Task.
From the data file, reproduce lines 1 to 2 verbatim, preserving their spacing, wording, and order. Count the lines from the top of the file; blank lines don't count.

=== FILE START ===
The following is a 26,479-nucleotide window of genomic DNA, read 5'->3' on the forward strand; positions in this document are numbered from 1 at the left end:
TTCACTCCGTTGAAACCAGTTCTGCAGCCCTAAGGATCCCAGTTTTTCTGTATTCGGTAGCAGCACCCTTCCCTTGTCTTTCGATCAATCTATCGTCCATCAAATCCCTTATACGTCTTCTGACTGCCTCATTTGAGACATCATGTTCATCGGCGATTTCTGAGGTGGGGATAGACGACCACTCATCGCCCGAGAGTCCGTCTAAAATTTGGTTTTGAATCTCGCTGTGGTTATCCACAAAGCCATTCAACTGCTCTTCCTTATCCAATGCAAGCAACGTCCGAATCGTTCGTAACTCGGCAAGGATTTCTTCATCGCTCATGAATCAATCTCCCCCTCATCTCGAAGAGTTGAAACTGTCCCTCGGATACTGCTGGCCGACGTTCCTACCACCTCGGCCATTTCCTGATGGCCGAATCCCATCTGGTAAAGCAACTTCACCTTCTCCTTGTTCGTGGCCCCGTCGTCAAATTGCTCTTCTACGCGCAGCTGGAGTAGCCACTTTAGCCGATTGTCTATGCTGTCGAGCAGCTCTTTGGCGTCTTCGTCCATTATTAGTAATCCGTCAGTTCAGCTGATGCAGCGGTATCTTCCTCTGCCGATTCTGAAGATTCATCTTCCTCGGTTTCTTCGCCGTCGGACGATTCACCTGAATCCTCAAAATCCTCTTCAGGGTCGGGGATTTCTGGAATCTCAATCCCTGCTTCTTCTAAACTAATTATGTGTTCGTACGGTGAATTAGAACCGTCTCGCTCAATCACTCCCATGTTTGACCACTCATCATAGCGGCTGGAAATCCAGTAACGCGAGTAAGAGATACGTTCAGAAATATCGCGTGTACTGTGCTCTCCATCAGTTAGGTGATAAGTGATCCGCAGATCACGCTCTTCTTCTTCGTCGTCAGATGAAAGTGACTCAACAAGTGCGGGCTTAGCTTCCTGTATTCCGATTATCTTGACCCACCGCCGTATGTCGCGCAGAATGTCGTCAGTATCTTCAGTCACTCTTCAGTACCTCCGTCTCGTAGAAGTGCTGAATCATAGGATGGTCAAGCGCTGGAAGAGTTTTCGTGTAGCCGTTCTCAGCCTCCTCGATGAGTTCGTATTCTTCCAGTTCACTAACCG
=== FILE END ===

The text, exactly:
The following is a 26,479-nucleotide window of genomic DNA, read 5'->3' on the forward strand; positions in this document are numbered from 1 at the left end:
TTCACTCCGTTGAAACCAGTTCTGCAGCCCTAAGGATCCCAGTTTTTCTGTATTCGGTAGCAGCACCCTTCCCTTGTCTTTCGATCAATCTATCGTCCATCAAATCCCTTATACGTCTTCTGACTGCCTCATTTGAGACATCATGTTCATCGGCGATTTCTGAGGTGGGGATAGACGACCACTCATCGCCCGAGAGTCCGTCTAAAATTTGGTTTTGAATCTCGCTGTGGTTATCCACAAAGCCATTCAACTGCTCTTCCTTATCCAATGCAAGCAACGTCCGAATCGTTCGTAACTCGGCAAGGATTTCTTCATCGCTCATGAATCAATCTCCCCCTCATCTCGAAGAGTTGAAACTGTCCCTCGGATACTGCTGGCCGACGTTCCTACCACCTCGGCCATTTCCTGATGGCCGAATCCCATCTGGTAAAGCAACTTCACCTTCTCCTTGTTCGTGGCCCCGTCGTCAAATTGCTCTTCTACGCGCAGCTGGAGTAGCCACTTTAGCCGATTGTCTATGCTGTCGAGCAGCTCTTTGGCGTCTTCGTCCATTATTAGTAATCCGTCAGTTCAGCTGATGCAGCGGTATCTTCCTCTGCCGATTCTGAAGATTCATCTTCCTCGGTTTCTTCGCCGTCGGACGATTCACCTGAATCCTCAAAATCCTCTTCAGGGTCGGGGATTTCTGGAATCTCAATCCCTGCTTCTTCTAAACTAATTATGTGTTCGTACGGTGAATTAGAACCGTCTCGCTCAATCACTCCCATGTTTGACCACTCATCATAGCGGCTGGAAATCCAGTAACGCGAGTAAGAGATACGTTCAGAAATATCGCGTGTACTGTGCTCTCCATCAGTTAGGTGATAAGTGATCCGCAGATCACGCTCTTCTTCTTCGTCGTCAGATGAAAGTGACTCAACAAGTGCGGGCTTAGCTTCCTGTATTCCGATTATCTTGACCCACCGCCGTATGTCGCGCAGAATGTCGTCAGTATCTTCAGTCACTCTTCAGTACCTCCGTCTCGTAGAAGTGCTGAATCATAGGATGGTCAAGCGCTGGAAGAGTTTTCGTGTAGCCGTTCTCAGCCTCCTCGATGAGTTCGTATTCTTCCAGTTCACTAACCG